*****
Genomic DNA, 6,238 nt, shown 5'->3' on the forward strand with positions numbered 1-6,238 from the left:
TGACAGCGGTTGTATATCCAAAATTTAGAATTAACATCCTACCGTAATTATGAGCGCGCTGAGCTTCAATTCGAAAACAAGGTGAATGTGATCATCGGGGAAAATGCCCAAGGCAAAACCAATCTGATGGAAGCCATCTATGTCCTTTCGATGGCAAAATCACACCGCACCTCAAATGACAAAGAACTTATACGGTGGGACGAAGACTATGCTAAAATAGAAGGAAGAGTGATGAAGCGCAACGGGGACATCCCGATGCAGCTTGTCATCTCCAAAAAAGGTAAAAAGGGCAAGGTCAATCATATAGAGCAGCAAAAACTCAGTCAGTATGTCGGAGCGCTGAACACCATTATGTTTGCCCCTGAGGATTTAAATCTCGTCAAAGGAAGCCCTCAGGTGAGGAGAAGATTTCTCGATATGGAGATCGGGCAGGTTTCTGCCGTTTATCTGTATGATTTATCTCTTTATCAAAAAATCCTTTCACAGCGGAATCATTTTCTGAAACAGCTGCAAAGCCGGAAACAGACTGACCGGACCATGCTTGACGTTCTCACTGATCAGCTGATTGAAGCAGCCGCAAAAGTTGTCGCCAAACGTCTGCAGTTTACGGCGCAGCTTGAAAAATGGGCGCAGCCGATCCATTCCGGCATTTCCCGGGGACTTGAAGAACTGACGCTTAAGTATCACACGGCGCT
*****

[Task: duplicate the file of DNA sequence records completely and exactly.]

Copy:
Genomic DNA, 6,238 nt, shown 5'->3' on the forward strand with positions numbered 1-6,238 from the left:
TGACAGCGGTTGTATATCCAAAATTTAGAATTAACATCCTACCGTAATTATGAGCGCGCTGAGCTTCAATTCGAAAACAAGGTGAATGTGATCATCGGGGAAAATGCCCAAGGCAAAACCAATCTGATGGAAGCCATCTATGTCCTTTCGATGGCAAAATCACACCGCACCTCAAATGACAAAGAACTTATACGGTGGGACGAAGACTATGCTAAAATAGAAGGAAGAGTGATGAAGCGCAACGGGGACATCCCGATGCAGCTTGTCATCTCCAAAAAAGGTAAAAAGGGCAAGGTCAATCATATAGAGCAGCAAAAACTCAGTCAGTATGTCGGAGCGCTGAACACCATTATGTTTGCCCCTGAGGATTTAAATCTCGTCAAAGGAAGCCCTCAGGTGAGGAGAAGATTTCTCGATATGGAGATCGGGCAGGTTTCTGCCGTTTATCTGTATGATTTATCTCTTTATCAAAAAATCCTTTCACAGCGGAATCATTTTCTGAAACAGCTGCAAAGCCGGAAACAGACTGACCGGACCATGCTTGACGTTCTCACTGATCAGCTGATTGAAGCAGCCGCAAAAGTTGTCGCCAAACGTCTGCAGTTTACGGCGCAGCTTGAAAAATGGGCGCAGCCGATCCATTCCGGCATTTCCCGGGGACTTGAAGAACTGACGCTTAAGTATCACACGGCGCT